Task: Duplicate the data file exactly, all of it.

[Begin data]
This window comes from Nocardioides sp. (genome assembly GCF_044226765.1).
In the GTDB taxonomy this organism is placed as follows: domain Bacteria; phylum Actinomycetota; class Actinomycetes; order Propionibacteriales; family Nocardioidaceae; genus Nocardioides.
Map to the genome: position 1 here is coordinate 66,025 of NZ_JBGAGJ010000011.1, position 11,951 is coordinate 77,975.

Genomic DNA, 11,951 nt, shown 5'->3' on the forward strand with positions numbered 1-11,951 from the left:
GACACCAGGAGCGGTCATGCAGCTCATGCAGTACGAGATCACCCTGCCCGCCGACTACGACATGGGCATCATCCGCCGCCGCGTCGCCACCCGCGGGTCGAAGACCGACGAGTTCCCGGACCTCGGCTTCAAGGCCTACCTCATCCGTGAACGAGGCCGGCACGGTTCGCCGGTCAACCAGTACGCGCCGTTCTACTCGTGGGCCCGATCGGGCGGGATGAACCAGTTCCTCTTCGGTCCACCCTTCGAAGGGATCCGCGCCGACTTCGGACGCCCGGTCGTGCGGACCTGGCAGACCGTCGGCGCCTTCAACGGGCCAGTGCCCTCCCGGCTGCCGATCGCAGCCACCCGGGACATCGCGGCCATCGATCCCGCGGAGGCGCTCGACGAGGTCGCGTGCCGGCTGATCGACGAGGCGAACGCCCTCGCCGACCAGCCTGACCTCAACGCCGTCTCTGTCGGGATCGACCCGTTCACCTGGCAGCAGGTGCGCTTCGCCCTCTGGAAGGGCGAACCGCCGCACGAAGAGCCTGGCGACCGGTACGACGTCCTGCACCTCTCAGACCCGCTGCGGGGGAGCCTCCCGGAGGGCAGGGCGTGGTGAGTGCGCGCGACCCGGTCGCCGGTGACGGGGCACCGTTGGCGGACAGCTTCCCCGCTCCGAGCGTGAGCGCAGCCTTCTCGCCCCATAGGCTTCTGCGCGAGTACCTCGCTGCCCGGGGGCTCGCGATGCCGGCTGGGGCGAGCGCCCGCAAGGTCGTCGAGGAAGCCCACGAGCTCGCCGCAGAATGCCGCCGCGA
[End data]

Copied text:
This window comes from Nocardioides sp. (genome assembly GCF_044226765.1).
In the GTDB taxonomy this organism is placed as follows: domain Bacteria; phylum Actinomycetota; class Actinomycetes; order Propionibacteriales; family Nocardioidaceae; genus Nocardioides.
Map to the genome: position 1 here is coordinate 66,025 of NZ_JBGAGJ010000011.1, position 11,951 is coordinate 77,975.

Genomic DNA, 11,951 nt, shown 5'->3' on the forward strand with positions numbered 1-11,951 from the left:
GACACCAGGAGCGGTCATGCAGCTCATGCAGTACGAGATCACCCTGCCCGCCGACTACGACATGGGCATCATCCGCCGCCGCGTCGCCACCCGCGGGTCGAAGACCGACGAGTTCCCGGACCTCGGCTTCAAGGCCTACCTCATCCGTGAACGAGGCCGGCACGGTTCGCCGGTCAACCAGTACGCGCCGTTCTACTCGTGGGCCCGATCGGGCGGGATGAACCAGTTCCTCTTCGGTCCACCCTTCGAAGGGATCCGCGCCGACTTCGGACGCCCGGTCGTGCGGACCTGGCAGACCGTCGGCGCCTTCAACGGGCCAGTGCCCTCCCGGCTGCCGATCGCAGCCACCCGGGACATCGCGGCCATCGATCCCGCGGAGGCGCTCGACGAGGTCGCGTGCCGGCTGATCGACGAGGCGAACGCCCTCGCCGACCAGCCTGACCTCAACGCCGTCTCTGTCGGGATCGACCCGTTCACCTGGCAGCAGGTGCGCTTCGCCCTCTGGAAGGGCGAACCGCCGCACGAAGAGCCTGGCGACCGGTACGACGTCCTGCACCTCTCAGACCCGCTGCGGGGGAGCCTCCCGGAGGGCAGGGCGTGGTGAGTGCGCGCGACCCGGTCGCCGGTGACGGGGCACCGTTGGCGGACAGCTTCCCCGCTCCGAGCGTGAGCGCAGCCTTCTCGCCCCATAGGCTTCTGCGCGAGTACCTCGCTGCCCGGGGGCTCGCGATGCCGGCTGGGGCGAGCGCCCGCAAGGTCGTCGAGGAAGCCCACGAGCTCGCCGCAGAATGCCGCCGCGA